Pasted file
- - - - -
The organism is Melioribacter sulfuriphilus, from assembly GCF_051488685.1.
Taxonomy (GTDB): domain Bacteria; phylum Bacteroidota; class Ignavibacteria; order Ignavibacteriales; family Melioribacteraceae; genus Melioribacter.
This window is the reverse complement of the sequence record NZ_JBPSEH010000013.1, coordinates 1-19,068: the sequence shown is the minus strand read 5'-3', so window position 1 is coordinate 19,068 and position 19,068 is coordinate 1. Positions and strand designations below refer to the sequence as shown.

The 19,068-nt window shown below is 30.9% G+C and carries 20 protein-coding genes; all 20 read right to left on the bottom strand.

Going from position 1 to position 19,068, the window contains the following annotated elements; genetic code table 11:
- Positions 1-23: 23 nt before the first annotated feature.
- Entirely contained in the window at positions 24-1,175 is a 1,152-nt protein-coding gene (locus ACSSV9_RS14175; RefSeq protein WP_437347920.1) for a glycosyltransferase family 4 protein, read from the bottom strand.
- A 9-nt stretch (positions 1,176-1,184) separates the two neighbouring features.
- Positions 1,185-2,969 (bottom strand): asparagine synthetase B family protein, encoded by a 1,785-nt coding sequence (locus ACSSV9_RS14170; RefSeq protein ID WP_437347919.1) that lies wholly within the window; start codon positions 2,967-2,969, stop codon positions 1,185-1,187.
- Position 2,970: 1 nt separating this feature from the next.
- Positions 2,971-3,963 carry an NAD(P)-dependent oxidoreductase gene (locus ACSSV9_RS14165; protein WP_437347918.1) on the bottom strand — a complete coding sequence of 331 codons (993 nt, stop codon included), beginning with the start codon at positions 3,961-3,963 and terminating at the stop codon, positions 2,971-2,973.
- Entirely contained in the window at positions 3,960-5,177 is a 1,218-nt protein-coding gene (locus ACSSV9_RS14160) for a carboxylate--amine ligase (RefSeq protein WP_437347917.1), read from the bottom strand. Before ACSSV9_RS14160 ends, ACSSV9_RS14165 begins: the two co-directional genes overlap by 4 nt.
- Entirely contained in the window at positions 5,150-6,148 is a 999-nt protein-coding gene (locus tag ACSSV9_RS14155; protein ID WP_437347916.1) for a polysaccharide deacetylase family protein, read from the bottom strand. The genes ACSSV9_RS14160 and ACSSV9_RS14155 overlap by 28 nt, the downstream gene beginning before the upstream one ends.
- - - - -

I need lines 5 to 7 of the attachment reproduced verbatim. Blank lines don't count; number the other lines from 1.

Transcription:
Going from position 1 to position 19,068, the window contains the following annotated elements; genetic code table 11:
- Positions 1-23: 23 nt before the first annotated feature.
- Entirely contained in the window at positions 24-1,175 is a 1,152-nt protein-coding gene (locus ACSSV9_RS14175; RefSeq protein WP_437347920.1) for a glycosyltransferase family 4 protein, read from the bottom strand.